Wes-Anderson At first I wasn’t a fan of Wes Anderson’s filmography. I was young and I never understood the characters or the humor. Now that I have grown up, and I’ve evolved past the stage of like terrible movies. Anderson has cemented himself as a true auteur. In the beginning, with films such as Bottle Rocket and Rushmore, his films were muted and didn’t really contain all the tropes that a typical Wes Anderson film contains. The Royal Tennebaums is the film that I consider to be the beginning of the Wes Anderson that we know and love today.

Bottle Rocket/Rushmore Era

Independent comedies become a staple for the up and coming directors. With Bottle Rocket it gained the attention of critics but not so much with film goers. It was basically dead on arrive. It began  as a short film that gained a lot of traction at Sundance and it had everyone raving. He collaborated with his friend and writing partner Owen Wilson to pen a feature-length version of their popular short film. It contained his trademark sense of humor and had a unique story but it never really succeeds outside of the final act. To me it is his most problematic films. In the end Bottle Rocket can be considered a failure but it never stopped Anderson from moving along with his career.

Rushmore is really were his career took off. It is when his movies starting to become a kind of heightened reality. Owen Wilson and Wes Anderson used Roald Dahl’s kids book as inspiration for their tale of child angst within a prep school. Bill Murray ended up reading the script and liked it so much that he agreed to work on scale, which was estimated to around $9,000. The movie was able to capture what it is like to be a kid in a challenging environment. It is a smaller scale compared to his later films but his style started to pick up from here. The tracking shots that he is known for began here with a scene that involves the groundbreaking of an aquarium. The camera movement follows Max as he shows off his ideas for a new aquarium. It is the beginning of one Anderson’s most well-known trademark. Rushmore failed at the box office but managed to surprise critics and film goers alike.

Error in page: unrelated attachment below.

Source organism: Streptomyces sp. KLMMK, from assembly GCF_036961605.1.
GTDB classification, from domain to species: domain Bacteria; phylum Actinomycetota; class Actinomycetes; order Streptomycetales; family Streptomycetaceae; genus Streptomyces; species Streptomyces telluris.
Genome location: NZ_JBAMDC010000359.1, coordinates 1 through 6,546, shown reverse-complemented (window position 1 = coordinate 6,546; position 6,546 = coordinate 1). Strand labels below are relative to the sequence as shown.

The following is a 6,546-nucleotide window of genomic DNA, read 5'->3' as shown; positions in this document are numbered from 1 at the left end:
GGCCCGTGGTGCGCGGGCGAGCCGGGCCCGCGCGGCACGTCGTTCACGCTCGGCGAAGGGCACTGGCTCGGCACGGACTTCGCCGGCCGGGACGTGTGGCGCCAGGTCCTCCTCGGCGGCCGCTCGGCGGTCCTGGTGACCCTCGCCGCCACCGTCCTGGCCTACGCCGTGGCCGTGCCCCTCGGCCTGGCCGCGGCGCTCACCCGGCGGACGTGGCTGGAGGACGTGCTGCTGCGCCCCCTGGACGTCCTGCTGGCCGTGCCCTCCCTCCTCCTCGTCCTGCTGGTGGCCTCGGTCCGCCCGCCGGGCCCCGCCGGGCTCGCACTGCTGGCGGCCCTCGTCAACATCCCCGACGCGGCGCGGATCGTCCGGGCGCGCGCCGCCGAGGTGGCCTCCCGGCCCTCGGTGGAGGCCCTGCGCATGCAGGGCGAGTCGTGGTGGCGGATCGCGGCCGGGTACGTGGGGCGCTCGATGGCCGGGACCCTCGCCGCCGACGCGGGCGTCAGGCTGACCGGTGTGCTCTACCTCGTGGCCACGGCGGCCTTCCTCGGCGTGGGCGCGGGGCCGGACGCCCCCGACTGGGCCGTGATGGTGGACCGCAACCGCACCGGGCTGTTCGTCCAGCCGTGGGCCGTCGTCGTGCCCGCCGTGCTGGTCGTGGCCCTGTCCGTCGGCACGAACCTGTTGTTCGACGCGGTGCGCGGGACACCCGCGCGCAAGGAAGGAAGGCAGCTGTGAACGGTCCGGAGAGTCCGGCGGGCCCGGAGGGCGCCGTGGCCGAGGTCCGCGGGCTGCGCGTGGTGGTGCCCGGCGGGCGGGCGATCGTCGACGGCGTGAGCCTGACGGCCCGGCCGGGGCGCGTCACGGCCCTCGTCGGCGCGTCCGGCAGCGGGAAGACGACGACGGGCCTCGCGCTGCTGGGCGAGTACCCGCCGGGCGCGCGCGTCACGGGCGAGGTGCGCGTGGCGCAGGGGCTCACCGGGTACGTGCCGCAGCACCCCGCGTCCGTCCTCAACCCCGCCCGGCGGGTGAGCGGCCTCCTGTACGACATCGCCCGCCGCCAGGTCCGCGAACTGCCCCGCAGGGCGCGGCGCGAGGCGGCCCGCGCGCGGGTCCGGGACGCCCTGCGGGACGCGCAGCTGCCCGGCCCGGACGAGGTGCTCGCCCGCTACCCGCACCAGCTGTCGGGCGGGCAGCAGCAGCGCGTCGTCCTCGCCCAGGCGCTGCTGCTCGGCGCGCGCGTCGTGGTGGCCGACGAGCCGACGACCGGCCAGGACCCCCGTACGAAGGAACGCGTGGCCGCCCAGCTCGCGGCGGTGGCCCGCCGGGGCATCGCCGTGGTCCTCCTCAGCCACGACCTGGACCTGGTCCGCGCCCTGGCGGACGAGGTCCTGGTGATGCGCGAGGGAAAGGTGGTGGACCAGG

The Royal Tennebaums through Darjeeling Limited

The Royal Tennebaums is when style becomes overloaded. Almost every frame in Tennebaums is symmetrical and well produced. This movie deals with a former famous family deals with their father, who is trying to enter back into their lives, and their fading popularity. To me this is the most cynical work that Wes Anderson has produced. Everyone is so hateful and every character has a problem with someone. Even though the movie is hateful the design and mise en scène of each scene is so well crafted and colorful that it kinda contradicts the storyline. This is also the movie in which is love for symmetry becomes apparent. All the time the characters are centered in the frame. So far this is considered his most popular film, gaining him an Academy Award Nomination and box office success.

Following The Royal Tennebaums, The Life Aquatic with Steve Zissou and The Darjeeling Limited. Both were considered failures compared to his other films. The Life Aquatic with Steve Zissou follows similar tropes and had the same flare that is associated with his films but critics didn’t seem to like what they say. It failed at the box office and is currently Wes Anderson’s worst reviewed film. The Darjeeling Limited didn’t do any better. It is his most experimental film to date. He took his unique filming technique to India and used it to represent the style and life in a foreign country. Dealing with a similar storyline to The Royal Tennebaums, it still didn’t impress critics or audiences.

Fantastic Mr. Fox and Beyond

Fantastic Mr. Fox is the first animated film by Wes Anderson. It is a tale about a Fox that has to navigate life while a group of outraged farmers hunt him down. Given that Wes Anderson and Owen Wilson planned to do Rushmore as heightened reality based of a Roald Dahl book it’s quite ironic that Anderson eventually adapted one of his books. Given the failures of both The Darjeeling Limited and The Life Aquatic of Steve Zissou, a lot road on the success of Fantastic Mr. Fox. It ended up paying off. He used he trademark style and create an interesting take on animated films. It appears that Wes Anderson’s style is perfectly suited for animated feature films. Critics loved it and so did the audience and it eventually getting nominated for Best Animated Feature at the 2009 Academy Awards but lost to Up.

He followed up Fantastic Mr. Fox with his most critically acclaimed movie to date, Moonrise Kingdom. It brought him back to the time where he brought to life stores of children and there views on a world in which they are too young to know. His visual style is used to accomplish a child like tale of wonder and fascination. It debuted in the Cannes Film Festival in 2012 and went on to get him his third Oscar nomination and box office success.